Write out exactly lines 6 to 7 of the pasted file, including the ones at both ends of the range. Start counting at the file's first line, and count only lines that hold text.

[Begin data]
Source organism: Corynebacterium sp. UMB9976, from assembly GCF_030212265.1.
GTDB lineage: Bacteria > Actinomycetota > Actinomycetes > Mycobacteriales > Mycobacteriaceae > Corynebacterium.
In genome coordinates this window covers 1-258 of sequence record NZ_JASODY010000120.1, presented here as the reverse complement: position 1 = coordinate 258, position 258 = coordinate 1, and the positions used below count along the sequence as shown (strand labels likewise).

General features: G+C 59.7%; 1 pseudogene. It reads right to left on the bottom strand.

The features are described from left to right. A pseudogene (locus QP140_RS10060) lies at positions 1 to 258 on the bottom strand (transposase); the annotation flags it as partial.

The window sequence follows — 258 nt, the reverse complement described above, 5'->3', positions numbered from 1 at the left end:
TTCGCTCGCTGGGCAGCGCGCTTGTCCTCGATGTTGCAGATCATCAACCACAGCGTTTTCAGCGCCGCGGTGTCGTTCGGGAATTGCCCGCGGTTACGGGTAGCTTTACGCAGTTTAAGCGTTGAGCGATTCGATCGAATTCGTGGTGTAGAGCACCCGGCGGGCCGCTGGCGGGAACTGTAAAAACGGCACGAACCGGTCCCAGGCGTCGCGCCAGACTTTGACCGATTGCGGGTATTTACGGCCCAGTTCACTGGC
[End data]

The window sequence follows — 258 nt, the reverse complement described above, 5'->3', positions numbered from 1 at the left end:
TTCGCTCGCTGGGCAGCGCGCTTGTCCTCGATGTTGCAGATCATCAACCACAGCGTTTTCAGCGCCGCGGTGTCGTTCGGGAATTGCCCGCGGTTACGGGTAGCTTTACGCAGTTTAAGCGTTGAGCGATTCGATCGAATTCGTGGTGTAGAGCACCCGGCGGGCCGCTGGCGGGAACTGTAAAAACGGCACGAACCGGTCCCAGGCGTCGCGCCAGACTTTGACCGATTGCGGGTATTTACGGCCCAGTTCACTGGC